Don "Toot" Cahoon enters his 11th season at the helm of the University of Massachusetts hockey program, and his 24th overall. Under his guidance, UMass achieved its best season in school history in 2006-07 capped by a berth to the NCAA Tournament and the Minutemen's first NCAA win - a 1-0 overtime victory over Clarkson in the tournament's first round. Perhaps the most impressive statistic in Cahoon's eight years, however, have been the 73 Hockey East Academic All-Conference performers that have played under him, including five Distinguished Scholars and six Academic All-Star Team Members. He has also coached members of the University's prestigious Commonwealth College.
As head coach of the Minutemen, Cahoon has taken the program to new levels nationally and in Hockey East. In 2007-08, UMass earned its highest national ranking ever, No. 5, after a terrific start to the season and wins over Notre Dame and Colorado College for the Lightning College Hockey Classic Championship. It was the second time under Cahoon that the Minutemen had been ranked among the top seven teams in the country (the previous high ranking was No. 7 in 2003). Along with that, the Marblehead, Mass., native took UMass to its first ever NCAA Tournament in 2006-07 where the Mass Attack defeated Clarkson in the first round.
Part of the success that Cahoon has brought to UMass is in part to several All-American players during his tenure. Four of the seven All-Americans in program history have come during Cahoon's 10 years in Amherst: Thomas Pock (2004), Jon Quick (2007), James Marcou (2009) and Justin Braun (2010). Additionally, Pock and Quick also represented the program as participants in the Winter Olympics. Pock played for Austria in 2002, while Quick earned a spot on Team USA in 2010.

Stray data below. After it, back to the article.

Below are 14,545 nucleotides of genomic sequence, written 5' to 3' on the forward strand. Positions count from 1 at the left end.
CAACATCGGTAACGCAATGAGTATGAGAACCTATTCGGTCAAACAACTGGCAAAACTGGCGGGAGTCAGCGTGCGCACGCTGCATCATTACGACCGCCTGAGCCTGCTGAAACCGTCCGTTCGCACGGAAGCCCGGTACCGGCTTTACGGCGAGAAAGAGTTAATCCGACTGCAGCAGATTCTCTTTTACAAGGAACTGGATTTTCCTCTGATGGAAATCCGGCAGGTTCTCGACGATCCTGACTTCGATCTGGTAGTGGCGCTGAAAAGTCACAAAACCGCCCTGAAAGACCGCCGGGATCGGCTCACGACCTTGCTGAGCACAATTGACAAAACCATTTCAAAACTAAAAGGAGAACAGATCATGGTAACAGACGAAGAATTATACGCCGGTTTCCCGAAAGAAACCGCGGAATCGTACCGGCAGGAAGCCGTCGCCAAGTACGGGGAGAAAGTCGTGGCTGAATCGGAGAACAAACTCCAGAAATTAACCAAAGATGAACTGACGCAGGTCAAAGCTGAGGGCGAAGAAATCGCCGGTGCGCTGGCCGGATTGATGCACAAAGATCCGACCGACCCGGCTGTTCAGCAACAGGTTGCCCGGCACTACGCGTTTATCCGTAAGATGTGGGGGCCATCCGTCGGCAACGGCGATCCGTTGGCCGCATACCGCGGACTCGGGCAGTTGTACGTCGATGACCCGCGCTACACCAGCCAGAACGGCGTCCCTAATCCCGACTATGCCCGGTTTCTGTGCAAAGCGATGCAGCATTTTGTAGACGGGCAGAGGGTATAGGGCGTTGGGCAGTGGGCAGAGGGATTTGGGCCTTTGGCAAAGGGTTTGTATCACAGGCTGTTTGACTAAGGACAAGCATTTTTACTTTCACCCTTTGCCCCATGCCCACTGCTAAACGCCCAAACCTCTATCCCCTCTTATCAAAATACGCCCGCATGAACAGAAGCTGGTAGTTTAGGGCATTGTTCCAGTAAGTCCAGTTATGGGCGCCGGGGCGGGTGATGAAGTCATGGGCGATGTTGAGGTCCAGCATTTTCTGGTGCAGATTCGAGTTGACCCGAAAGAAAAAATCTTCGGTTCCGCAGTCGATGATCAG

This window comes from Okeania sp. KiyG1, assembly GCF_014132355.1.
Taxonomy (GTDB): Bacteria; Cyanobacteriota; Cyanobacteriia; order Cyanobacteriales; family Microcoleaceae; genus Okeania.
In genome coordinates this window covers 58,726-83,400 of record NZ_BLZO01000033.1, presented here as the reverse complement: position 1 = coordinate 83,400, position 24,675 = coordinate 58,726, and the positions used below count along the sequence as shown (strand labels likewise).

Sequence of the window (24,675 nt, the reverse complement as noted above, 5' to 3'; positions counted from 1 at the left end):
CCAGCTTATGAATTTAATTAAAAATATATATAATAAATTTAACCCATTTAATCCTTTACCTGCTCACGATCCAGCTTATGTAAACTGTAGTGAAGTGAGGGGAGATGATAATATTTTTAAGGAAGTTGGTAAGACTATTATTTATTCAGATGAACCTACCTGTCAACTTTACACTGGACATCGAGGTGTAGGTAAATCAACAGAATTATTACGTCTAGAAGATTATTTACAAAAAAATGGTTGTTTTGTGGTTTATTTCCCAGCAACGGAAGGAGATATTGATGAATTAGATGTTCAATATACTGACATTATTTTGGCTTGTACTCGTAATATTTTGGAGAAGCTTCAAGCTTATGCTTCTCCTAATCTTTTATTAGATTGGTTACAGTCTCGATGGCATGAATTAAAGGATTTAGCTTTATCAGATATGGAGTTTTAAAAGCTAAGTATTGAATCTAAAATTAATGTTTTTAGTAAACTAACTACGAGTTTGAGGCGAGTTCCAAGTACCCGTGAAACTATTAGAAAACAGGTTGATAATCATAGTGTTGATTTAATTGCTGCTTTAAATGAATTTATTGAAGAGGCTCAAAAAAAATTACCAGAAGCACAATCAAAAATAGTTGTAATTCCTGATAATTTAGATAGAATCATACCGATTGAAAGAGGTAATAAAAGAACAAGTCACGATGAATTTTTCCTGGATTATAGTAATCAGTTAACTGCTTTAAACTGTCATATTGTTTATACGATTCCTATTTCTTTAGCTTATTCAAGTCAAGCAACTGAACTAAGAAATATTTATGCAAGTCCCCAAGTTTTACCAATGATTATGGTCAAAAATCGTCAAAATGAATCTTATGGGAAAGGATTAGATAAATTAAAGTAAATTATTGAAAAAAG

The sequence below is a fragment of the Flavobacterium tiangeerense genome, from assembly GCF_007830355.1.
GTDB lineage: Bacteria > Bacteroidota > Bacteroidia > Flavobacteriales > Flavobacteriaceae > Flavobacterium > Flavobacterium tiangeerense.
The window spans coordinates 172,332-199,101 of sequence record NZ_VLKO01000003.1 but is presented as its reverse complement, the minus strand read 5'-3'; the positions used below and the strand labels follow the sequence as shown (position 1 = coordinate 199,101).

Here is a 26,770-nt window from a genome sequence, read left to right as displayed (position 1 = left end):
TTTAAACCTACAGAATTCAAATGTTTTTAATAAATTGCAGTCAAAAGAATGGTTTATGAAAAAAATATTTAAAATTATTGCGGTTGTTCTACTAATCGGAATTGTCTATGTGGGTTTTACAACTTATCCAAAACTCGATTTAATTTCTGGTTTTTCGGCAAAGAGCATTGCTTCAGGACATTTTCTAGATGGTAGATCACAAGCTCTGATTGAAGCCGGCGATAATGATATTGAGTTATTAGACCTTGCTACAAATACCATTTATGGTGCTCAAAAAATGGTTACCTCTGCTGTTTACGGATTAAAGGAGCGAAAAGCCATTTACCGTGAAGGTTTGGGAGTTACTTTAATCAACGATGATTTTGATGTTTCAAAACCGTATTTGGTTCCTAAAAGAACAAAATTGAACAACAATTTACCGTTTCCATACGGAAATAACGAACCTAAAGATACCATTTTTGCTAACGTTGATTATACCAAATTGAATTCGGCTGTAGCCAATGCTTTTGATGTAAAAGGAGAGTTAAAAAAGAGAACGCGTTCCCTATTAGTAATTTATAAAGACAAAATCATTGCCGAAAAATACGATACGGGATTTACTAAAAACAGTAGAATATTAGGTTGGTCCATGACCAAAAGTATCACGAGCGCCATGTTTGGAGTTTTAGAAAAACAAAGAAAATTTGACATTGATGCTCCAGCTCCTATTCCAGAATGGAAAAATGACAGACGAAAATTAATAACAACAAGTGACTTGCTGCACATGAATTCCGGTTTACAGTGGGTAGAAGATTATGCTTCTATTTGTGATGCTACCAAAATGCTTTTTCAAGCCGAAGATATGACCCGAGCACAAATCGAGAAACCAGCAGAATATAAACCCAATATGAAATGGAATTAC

The 2006-07 campaign was one for the record books under Cahoon that fans will never forget. UMass posted it's highest win total ever for a season (21) as part of the NCAA Tournament run. All told, 10 of those wins were against ranked teams. Cahoon guided the Minutemen to the Hockey East Tournament and to the program's second-ever berth to the HEA Semifinals. Another highlight of the unforgettable season was goaltender Jon Quick becoming just the fifth-ever All-American player (second in the modern era) for UMass when he was named to the RBK Division I Second-Team. With the team's success came a special honor for Cahoon as well as he was named the Coach of the Year by the New England Hockey Writers Association - his second such honor.
The 2008-09 campaign started with a 5-2-1 record including wins over No. 5 North Dakota and No. 1 and eventual National Champion Boston University, but the Minutemen struggled to find consistency throughout the year. The Mass Attack finished with a 6-6 mark against teams ranked in the nation's top-5 proving the Minutemen could play against the nation's elite. Sophomore James Marcou became just the sixth player in program history to earn All-America honors after he led the league in scoring - the first time a UMass player has led Hockey East in points.
The 2005-06 Minutemen gave fans some of the most memorable wins over ranked opponents in the program's history. UMass defeated then-No. 3 Boston College, No. 3 Colorado College, No. 5 Vermont, No. 9 New Hampshire, No. 13 Vermont and No. 14 Boston University. Marvin Degon also became one of the most prolific defensemen in the nation, heading to the AHL after the season concluded.
In the three seasons prior, the Minutemen registered a 41-52-9 overall record and they were ranked for most of the 2003-04 season and reached the Hockey East title game, falling in an epic three-overtime battle against Maine. The 2002-03 squad advanced to the Hockey East Semifinals for the first time in school history and recorded the highest Hockey East finish in school history. For his efforts, Cahoon was named Hockey East Coach of the Year and New England Coach of the Year.
The 2001-02 edition of the UMass hockey team was a young squad that earned eight wins throughout the season. However, the Minutemen were extremely competitive, appearing in 13 one-goal games. The 2001-02 team also captured Hockey East's prestigious Charles E. Holt Team Sportsmanship Award for the first time in school history.